Now this kid, Josh Peck, playing ‘Luke Shapiro’, is the star of one of those smarmy and cute Nickelodeon shows, which is really hard to believe after watching this performance. He peddles drugs around New York out of an ice cream cart and talks like poser thug. Luke curses constantly and is obsessed with women. He reminds me of guys I went to high school with, a mixture of calculated indifference and massive insecurities. I love his line to the lead girl, Stephanie, as they are about to have sex for the first time. Luke shyly admits that he has never had sex before. Stephanie scoffs and derisively asks, “So you’re a virgin?!” Luke defensively blurts out, “No!” A great moment highlighting the precarious line a teenage boy walks between sensitivity and machismo. Olivia Thirlby, who plays ‘Stephanie’, is a gorgeous young actress most familiar to audiences as Juno’s best friend and the voice to that god-awful line, “Honest to blog.” She was also one of the best things about last year’s Sundance film, Snow Angels, as a shy and mousy high schooler. In Wackness, her character is Ben Kingsley’s daughter. Stephanie is the perfect example of that sarcastic, attractive, fully independent and unobtainable high school girl that boys fear as much as they desire. It is hard to tell when she is actually being sincere or just bored. When real emotions enter the relationship between Luke and Stephanie, he can never be sure how much she cares and how much is a desire to pass the time with sex. Thirlby really nails Stephanie, giving her shades and motivations, not satisfied to portray her simply as Luke’s mystery girl on a pedestal. The look on her face when her parents pause before they assure her that they love her tells us everything we need to know about Stephanie’s fear of commitment.
I wish the filmmakers had played more with the fantasy elements of the film. For example, the film begins with Luke on the subway imagining the girls on the train becoming dancers in a typical 90s era rap video. It is an instant time warp back to the days of Tupac, Biggie, Sir MixaLot and Kriss Kross. There is also a great fantasy moment later in the film when Luke and Stephanie first hook up. Luke dances in the street to a Biggie song, the cement beneath his feet becoming colorfully lighted squares in response to his moves. It is a whimsical, almost classic, moment heightened by a modern song that every Midwestern white boy, myself included, had memorized in the early 90s. I understand why these fantasy elements were not used often, but I wouldn’t have minded seeing a few more of them.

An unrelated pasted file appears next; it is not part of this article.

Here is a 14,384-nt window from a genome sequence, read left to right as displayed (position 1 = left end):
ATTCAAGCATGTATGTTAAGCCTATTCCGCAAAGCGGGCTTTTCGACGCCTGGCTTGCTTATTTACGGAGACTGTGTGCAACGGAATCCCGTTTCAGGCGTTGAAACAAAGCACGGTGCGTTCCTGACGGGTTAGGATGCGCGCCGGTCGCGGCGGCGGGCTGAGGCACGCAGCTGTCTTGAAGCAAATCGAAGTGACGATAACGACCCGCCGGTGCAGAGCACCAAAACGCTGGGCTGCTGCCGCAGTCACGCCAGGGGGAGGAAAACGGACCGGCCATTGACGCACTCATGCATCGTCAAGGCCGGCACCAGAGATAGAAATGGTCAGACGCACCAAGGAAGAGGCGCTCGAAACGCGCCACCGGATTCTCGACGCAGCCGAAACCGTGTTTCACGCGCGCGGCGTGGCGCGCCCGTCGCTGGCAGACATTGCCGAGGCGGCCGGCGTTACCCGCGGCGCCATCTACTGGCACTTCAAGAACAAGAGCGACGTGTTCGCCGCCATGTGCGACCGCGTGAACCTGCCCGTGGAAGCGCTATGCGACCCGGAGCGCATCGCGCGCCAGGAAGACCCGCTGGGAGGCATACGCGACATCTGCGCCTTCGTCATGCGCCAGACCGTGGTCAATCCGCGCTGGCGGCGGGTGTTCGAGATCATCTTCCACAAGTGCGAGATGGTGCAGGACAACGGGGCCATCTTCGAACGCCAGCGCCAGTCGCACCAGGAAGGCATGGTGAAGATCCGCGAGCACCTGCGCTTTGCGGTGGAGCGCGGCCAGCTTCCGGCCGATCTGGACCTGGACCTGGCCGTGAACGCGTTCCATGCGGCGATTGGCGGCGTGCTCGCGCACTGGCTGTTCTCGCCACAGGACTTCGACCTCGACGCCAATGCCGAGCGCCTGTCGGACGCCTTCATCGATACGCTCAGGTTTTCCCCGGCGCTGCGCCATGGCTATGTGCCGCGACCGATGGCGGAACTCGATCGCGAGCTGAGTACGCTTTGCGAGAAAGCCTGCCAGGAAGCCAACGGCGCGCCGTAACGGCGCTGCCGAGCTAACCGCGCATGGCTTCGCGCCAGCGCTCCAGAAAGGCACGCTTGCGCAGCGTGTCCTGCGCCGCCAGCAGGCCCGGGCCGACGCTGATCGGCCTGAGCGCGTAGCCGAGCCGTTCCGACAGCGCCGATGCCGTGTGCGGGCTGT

As I mentioned, the movie relies on the budding relationship between Luke and Stephanie to make an audience connection, and it succeeds. There are many wonderful scenes between them, playing on their mutual attraction, their boredom, and what they consider to be ‘flirting’. One scene in Central Park is really well filmed, showing Stephanie in some kind of semi-profile, only her eye, mouth, and her cigarette smoke in the frame. It represents how Luke is taking in this awesome female vision: piece by piece. The entire beach house sequence, where Luke and Stephanie finally consummate their flirtation, is tender and awkward. It seems to be going well until Luke makes the ultimate male faux-pas, confessing to Stephanie that he loves her in the midst of a sunset tryst in an outdoor beach shower. The audience can see this coming and I felt like shouting at Luke to keep his mouth shut. There is no faster way to send a girl like that running for the hills. Luke’s attempts to win her back are sadly hilarious, especially his phone message to Stephanie that starts off as a tender apology, but quickly turns into a rage-filled monologue. I also liked their final scene together, when Luke says good-bye to Stephanie. By the end, he is almost proud to have been dumped by a girl of her quality and hotness. I liked the idea that Luke needed that summer heartache/first love pain to move on to the next stage of his life. Very sweet.The film has a gritty, desaturated look which works for a pre-Giuliani New York. Recently, I have seen trailers for this film on TV, and I must say, they are awful, and in no way represent the joys this film has to offer. They make no sense of the plot or the ideas in the film. Seriously, I would never see The Wackness based on that craptastic trailer. I do hope that error is fixed, because this film is a fun ride through the eyes of a lost boy convinced he is in love with a tease, walking the streets of an younger New York.